At 4:30 AM the next morning, I bore witness to the miracle of birth. Well, more accurately over the course of many hours I got to watch a technician stick a needle into Lauren’s spine. I got to watch a nurse who reminded me of an 1976 East German olympic swimmer apply gel directly to Lauren’s cervix. I got to watch Lauren’s water break, and I got to watch the labor and delivery unit of the hospital operate. Somewhere in the mix I was commanded by Lauren to go home and check the dogs, which of course I did. I got to witness 16 hours of pain and suffering while Lauren pushed. I got to watch CNN’s headline news 956 times while they repeated the headlines every 20 minutes into the wee hours of the morning. At one point even the delivery nurse told Lauren that she wanted the baby born by the next time the story about the Pandas in China returned.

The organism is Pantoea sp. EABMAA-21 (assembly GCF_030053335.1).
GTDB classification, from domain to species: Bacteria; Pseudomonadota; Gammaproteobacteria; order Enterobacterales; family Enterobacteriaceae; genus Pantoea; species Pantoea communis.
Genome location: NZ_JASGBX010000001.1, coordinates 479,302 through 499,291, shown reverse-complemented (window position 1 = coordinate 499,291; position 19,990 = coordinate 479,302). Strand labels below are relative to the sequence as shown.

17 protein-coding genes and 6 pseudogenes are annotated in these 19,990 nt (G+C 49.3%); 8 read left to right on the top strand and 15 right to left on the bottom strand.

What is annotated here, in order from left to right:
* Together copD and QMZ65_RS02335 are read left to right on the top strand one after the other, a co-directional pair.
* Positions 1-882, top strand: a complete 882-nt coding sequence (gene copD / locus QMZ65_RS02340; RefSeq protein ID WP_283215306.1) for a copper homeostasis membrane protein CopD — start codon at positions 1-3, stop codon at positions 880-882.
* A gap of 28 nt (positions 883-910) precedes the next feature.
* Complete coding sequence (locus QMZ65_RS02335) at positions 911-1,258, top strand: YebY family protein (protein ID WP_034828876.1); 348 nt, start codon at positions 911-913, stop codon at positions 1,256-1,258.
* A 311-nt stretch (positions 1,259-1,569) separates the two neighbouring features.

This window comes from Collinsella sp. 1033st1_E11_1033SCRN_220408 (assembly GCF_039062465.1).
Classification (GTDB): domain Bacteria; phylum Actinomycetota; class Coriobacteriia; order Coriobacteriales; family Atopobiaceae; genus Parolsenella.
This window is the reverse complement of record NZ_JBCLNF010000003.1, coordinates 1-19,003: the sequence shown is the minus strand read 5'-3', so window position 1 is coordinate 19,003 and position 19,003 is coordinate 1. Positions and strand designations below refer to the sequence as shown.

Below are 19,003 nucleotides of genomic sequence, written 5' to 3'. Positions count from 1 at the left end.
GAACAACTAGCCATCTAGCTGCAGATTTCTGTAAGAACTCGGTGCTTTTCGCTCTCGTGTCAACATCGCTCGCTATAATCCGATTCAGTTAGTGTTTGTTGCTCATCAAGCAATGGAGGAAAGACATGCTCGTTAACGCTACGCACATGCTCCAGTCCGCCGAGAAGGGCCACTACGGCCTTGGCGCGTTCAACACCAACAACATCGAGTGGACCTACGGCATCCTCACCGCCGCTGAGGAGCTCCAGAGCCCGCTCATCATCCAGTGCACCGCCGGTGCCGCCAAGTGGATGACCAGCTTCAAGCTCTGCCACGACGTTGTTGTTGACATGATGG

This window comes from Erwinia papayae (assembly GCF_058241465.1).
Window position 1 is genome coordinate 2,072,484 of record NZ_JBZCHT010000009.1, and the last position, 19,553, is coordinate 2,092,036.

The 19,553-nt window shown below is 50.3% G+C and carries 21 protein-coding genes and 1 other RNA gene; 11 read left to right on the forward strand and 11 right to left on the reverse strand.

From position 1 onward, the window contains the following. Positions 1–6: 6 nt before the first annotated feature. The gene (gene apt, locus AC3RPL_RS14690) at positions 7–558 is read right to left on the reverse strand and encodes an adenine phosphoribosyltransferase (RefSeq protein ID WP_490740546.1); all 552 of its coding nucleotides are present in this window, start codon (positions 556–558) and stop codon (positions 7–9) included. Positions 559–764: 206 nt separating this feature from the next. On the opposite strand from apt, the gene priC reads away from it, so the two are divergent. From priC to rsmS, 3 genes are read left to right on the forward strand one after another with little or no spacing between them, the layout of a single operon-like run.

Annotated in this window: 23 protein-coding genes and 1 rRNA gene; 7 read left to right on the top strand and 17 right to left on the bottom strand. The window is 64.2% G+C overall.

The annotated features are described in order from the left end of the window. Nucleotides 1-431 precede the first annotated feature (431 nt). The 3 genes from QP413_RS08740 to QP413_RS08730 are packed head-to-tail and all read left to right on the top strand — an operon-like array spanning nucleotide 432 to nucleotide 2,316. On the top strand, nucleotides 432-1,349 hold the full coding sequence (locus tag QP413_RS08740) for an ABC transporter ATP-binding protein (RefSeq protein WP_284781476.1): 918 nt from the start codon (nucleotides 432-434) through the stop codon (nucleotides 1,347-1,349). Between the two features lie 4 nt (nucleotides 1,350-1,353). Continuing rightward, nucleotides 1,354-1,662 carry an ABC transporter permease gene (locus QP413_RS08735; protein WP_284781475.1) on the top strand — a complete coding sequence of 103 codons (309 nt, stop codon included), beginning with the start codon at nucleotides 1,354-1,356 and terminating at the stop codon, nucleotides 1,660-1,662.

I got to see my daughter Meghan born, which really was pretty amazing. I got to cut the cord, which though symbolic, really was pretty disgusting. It was also a lot harder than I thought it would be. I got to witness the miracle of the afterbirth. By miracle I mean alien resurrection, which is about what it looked like.
I learned that after the baby is put on Mommy’s chest for them to bond for a few short minutes, they give the baby to Daddy who gets to carry her to the room where they clean her up and weigh her. I got to see my Meghan’s eyes for the first time she ever used them. I was the first thing she saw, though I doubt she remembers. I remember.
I learned that things happen to a woman during and after a birth – things of which men should have no part. There was blood and uncontrolled shaking, and blood, and slime, and blood, and discarded organs, and blood…. These were things that men should never witness outside of combat. I got to witness an episiotomy. I swear hedge clippers were involved. I didn’t need to see that. I’m pretty sure men don’t even see that in combat. Then to top it all off there were needles and thread to fix up the damage caused by the hedge clippers. It’s a wonder I didn’t leave there needing therapy, and all I did was watch!